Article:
Need to tackle debt
For 50 years, European socialist democracies and our own republic have incurred debt they can never repay, primarily by promising entitlements that exceed the value of their gross domestic product. Vote-hungry politicians have deluded voters that continually accumulating debt won’t result in economic collapse. French and Greek voters reaffirmed that delusion recently, probably assuring collapse of the euro.
The United States now borrows 42 percent of what it spends, including a portion of entitlements no longer covered by payroll taxes. Our current deficit exceeds GDP. Longer term, we owe $65 trillion for Medicare, Medicaid and Social Security, an amount even the most extreme tax increases cannot begin to cover.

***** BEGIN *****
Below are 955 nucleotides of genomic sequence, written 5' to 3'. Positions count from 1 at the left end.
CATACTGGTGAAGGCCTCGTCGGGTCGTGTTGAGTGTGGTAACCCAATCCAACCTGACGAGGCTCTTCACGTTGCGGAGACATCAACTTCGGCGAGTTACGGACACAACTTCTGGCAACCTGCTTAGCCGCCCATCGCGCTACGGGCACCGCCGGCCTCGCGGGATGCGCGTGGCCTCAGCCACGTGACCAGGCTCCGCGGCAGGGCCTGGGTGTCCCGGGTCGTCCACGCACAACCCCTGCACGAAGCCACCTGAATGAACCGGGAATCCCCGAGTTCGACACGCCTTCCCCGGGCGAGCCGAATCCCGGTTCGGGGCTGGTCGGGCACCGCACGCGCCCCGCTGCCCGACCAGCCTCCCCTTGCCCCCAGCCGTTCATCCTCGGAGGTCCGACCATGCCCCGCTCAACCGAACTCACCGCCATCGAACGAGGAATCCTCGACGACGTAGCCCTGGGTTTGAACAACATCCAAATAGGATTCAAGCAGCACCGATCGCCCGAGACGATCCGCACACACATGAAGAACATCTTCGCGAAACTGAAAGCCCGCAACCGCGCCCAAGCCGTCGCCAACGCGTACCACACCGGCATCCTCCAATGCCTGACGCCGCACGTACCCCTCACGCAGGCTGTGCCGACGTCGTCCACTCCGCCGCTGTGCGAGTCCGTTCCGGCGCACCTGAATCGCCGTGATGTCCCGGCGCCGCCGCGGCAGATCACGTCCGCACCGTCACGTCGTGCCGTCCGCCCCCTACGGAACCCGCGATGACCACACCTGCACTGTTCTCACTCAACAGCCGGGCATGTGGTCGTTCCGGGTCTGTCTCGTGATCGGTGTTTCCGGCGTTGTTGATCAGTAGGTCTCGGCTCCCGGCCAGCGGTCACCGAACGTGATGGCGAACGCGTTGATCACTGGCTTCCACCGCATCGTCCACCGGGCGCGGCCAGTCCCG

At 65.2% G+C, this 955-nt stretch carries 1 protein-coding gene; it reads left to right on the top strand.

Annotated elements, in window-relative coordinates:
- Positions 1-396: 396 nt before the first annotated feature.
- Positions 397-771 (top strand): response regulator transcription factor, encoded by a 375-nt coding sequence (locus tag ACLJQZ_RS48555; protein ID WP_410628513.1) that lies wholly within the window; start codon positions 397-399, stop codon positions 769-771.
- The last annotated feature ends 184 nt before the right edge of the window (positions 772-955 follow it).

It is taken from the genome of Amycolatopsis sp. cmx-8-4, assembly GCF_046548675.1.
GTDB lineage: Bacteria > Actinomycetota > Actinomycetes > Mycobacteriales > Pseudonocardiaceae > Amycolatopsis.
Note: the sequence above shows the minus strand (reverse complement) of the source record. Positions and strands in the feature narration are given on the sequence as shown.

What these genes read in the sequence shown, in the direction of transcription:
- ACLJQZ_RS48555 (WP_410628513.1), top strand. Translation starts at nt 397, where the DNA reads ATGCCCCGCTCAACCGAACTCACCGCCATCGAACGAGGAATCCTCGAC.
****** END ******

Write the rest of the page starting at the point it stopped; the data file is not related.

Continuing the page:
Default is inevitable, through failure to pay or through money-printing inflation and eventual currency collapse, and will dramatically reduce living standards, especially for the poor, elderly, disabled and young – the very people we are supposedly overspending and borrowing to protect.
Pain is unavoidable at this point, but the U.S. could suffer less by eliminating ineffective government programs, reforming our ridiculous tax code, redesigning our social safety nets and reducing regulations and bureaucracies that stifle private-sector growth and reduce revenue. It’s our choice.
Michael D. Sullivan